11. So lovely that you took the time out to write this lovely post when you have so much else going on. Isn´t it funny how the role of carer changes over and you find yourself “in charge” of a parent and all the loving decisions that come with this responsibility. I wish you and of course your mother well in this next stage of both of your lives.

    1. Thank you Tanya, for your nice comment and wishes. I was hesitant to write this post but I wanted people to know why I wasn’t blogging and commenting as often as I had been. I am so glad that I did for all the support and good wishes from my friends.

  12. Wishing you and your mother all the best as you deal with this challenging time in her life. There is so much comfort to be found in memories. I’m glad that you have that lovely broach to remind you of happy times when you were a child.

  13. What a lovely little ballerina brooch, I wonder what the occasion was when your Dad gave it to your Mom?
    Memories are all around us even when our loved ones are no longer with us.
    Wishing you a good night’s sleep very soon.

    1. How sweet Maggie. I do wish I knew what the occasion was when my Dad give Mother the brooch. I know I will feel and sleep better when she is close by. Thank you for your wish, it is appreciated.

  14. Hang in there…you are a wonderful daughter and your mom is fortunate to have you. It is one of the hardest things to see our parents aging, to witness them become a shadow of the person we knew, and loved, them to be. My thoughts are with you and I am sending huge hugs your way. xo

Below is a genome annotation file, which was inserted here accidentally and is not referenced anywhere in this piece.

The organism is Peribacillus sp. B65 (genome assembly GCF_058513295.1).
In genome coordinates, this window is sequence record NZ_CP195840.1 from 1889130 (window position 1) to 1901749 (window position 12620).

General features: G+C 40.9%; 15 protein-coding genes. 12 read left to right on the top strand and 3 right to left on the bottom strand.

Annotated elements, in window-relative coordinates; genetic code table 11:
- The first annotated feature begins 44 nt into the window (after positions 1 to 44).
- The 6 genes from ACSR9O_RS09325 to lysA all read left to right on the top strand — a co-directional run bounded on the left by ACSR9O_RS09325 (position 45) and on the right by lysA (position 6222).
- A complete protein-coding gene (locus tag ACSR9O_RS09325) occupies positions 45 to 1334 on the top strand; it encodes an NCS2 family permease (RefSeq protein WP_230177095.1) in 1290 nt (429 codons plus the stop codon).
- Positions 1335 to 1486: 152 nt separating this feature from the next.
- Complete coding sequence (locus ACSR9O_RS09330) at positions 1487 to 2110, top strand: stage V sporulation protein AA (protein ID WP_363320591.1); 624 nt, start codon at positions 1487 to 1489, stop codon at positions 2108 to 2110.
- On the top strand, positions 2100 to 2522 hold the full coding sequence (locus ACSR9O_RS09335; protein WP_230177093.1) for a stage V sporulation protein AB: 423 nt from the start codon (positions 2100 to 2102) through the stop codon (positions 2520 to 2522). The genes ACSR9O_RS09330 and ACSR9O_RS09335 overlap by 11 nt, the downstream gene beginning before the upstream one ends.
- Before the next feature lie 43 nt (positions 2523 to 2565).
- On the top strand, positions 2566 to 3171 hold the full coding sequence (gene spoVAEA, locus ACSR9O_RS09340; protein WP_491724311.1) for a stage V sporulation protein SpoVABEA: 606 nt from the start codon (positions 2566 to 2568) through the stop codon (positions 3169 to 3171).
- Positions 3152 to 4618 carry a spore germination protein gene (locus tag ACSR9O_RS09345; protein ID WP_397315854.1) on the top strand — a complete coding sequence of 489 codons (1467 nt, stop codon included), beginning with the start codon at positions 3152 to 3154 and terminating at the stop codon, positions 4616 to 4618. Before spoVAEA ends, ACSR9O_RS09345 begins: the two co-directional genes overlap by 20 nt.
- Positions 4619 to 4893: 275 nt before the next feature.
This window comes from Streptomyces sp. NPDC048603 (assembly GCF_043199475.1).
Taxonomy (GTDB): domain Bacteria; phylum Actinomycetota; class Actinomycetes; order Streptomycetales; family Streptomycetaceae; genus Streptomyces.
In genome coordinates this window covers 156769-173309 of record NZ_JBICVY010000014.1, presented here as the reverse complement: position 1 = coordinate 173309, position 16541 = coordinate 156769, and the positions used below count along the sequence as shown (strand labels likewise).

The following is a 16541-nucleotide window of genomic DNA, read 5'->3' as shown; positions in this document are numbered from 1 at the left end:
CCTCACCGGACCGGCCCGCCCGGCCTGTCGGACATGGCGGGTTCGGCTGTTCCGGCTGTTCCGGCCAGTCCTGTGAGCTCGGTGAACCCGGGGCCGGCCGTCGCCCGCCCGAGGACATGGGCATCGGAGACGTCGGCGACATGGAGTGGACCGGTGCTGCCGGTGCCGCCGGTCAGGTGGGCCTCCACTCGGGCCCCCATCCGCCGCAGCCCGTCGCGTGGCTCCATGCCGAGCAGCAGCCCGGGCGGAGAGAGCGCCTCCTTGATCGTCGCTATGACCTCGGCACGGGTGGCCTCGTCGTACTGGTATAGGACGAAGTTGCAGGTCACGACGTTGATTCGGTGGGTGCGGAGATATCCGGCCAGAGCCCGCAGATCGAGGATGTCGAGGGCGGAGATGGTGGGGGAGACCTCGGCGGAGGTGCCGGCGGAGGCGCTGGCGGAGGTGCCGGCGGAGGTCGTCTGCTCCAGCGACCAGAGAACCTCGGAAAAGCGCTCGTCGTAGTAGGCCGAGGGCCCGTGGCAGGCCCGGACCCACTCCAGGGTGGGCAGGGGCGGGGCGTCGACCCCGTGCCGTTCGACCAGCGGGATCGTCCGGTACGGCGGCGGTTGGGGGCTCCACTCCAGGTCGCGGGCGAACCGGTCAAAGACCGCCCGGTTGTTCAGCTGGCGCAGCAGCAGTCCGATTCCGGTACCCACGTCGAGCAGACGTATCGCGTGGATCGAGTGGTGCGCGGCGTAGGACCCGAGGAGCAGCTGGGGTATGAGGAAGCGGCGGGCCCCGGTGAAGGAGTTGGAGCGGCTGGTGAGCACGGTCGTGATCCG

1. Oh, thank you so much Bliss. Your words are so kind. You expressed just the way I felt when I was with her…a shadow of the person I knew. Hopefully when she is close by, she will blossom. Thank you for your thoughts and hugs.

  15. Karen, My thoughts and prayers are with you. I lost my mother when I was 16; there really is no words to express how much I missed her in my life. Cherish your time with her. That pin is beautiful.

    1. Hi Linda, Thank you for your thoughts and prayers. They mean so much. I can’t imagine how hard it was to lose your mother when you were so young and not have her in your life now. When I was little, I thought that pin was one of the most beautiful things I had ever seen. I was so happy that she still had it.

  16. Karen,it is wonderful to get to know more about you. I hope the issues involved with moving your mother are overcome and you can have her close by. Have a great weekend. Blessings…Mary